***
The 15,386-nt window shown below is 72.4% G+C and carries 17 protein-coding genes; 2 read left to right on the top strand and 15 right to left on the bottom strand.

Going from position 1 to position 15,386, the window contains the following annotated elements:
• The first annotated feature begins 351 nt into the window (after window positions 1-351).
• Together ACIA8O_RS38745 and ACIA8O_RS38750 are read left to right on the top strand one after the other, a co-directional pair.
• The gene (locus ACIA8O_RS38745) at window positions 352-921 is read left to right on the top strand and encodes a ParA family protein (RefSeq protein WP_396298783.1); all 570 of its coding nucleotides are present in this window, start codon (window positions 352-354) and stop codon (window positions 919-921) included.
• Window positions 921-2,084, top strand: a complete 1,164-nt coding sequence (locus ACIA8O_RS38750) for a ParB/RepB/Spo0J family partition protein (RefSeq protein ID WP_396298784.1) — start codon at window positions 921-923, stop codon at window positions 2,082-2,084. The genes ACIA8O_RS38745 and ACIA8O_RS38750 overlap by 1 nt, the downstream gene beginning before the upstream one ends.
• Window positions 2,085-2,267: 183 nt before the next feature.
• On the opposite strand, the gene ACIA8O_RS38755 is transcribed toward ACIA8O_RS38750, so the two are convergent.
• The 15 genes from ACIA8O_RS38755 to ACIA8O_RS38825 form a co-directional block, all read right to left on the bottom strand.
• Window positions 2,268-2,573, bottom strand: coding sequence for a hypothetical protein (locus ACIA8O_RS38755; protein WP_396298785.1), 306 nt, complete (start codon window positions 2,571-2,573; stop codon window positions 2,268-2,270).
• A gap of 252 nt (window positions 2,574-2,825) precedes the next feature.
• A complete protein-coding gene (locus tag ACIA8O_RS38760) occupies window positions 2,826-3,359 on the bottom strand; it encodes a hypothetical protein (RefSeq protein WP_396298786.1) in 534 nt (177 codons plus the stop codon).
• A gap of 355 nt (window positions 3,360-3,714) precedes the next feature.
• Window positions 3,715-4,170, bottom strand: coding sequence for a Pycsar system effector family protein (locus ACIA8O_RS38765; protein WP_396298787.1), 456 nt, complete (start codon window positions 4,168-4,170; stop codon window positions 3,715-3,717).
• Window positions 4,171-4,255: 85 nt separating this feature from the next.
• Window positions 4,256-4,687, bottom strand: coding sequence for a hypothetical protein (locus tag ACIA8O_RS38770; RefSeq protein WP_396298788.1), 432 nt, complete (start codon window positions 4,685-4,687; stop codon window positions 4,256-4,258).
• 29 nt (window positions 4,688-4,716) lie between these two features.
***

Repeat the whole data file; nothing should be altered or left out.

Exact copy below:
The 15,386-nt window shown below is 72.4% G+C and carries 17 protein-coding genes; 2 read left to right on the top strand and 15 right to left on the bottom strand.

Going from position 1 to position 15,386, the window contains the following annotated elements:
• The first annotated feature begins 351 nt into the window (after window positions 1-351).
• Together ACIA8O_RS38745 and ACIA8O_RS38750 are read left to right on the top strand one after the other, a co-directional pair.
• The gene (locus ACIA8O_RS38745) at window positions 352-921 is read left to right on the top strand and encodes a ParA family protein (RefSeq protein WP_396298783.1); all 570 of its coding nucleotides are present in this window, start codon (window positions 352-354) and stop codon (window positions 919-921) included.
• Window positions 921-2,084, top strand: a complete 1,164-nt coding sequence (locus ACIA8O_RS38750) for a ParB/RepB/Spo0J family partition protein (RefSeq protein ID WP_396298784.1) — start codon at window positions 921-923, stop codon at window positions 2,082-2,084. The genes ACIA8O_RS38745 and ACIA8O_RS38750 overlap by 1 nt, the downstream gene beginning before the upstream one ends.
• Window positions 2,085-2,267: 183 nt before the next feature.
• On the opposite strand, the gene ACIA8O_RS38755 is transcribed toward ACIA8O_RS38750, so the two are convergent.
• The 15 genes from ACIA8O_RS38755 to ACIA8O_RS38825 form a co-directional block, all read right to left on the bottom strand.
• Window positions 2,268-2,573, bottom strand: coding sequence for a hypothetical protein (locus ACIA8O_RS38755; protein WP_396298785.1), 306 nt, complete (start codon window positions 2,571-2,573; stop codon window positions 2,268-2,270).
• A gap of 252 nt (window positions 2,574-2,825) precedes the next feature.
• A complete protein-coding gene (locus tag ACIA8O_RS38760) occupies window positions 2,826-3,359 on the bottom strand; it encodes a hypothetical protein (RefSeq protein WP_396298786.1) in 534 nt (177 codons plus the stop codon).
• A gap of 355 nt (window positions 3,360-3,714) precedes the next feature.
• Window positions 3,715-4,170, bottom strand: coding sequence for a Pycsar system effector family protein (locus ACIA8O_RS38765; protein WP_396298787.1), 456 nt, complete (start codon window positions 4,168-4,170; stop codon window positions 3,715-3,717).
• Window positions 4,171-4,255: 85 nt separating this feature from the next.
• Window positions 4,256-4,687, bottom strand: coding sequence for a hypothetical protein (locus tag ACIA8O_RS38770; RefSeq protein WP_396298788.1), 432 nt, complete (start codon window positions 4,685-4,687; stop codon window positions 4,256-4,258).
• 29 nt (window positions 4,688-4,716) lie between these two features.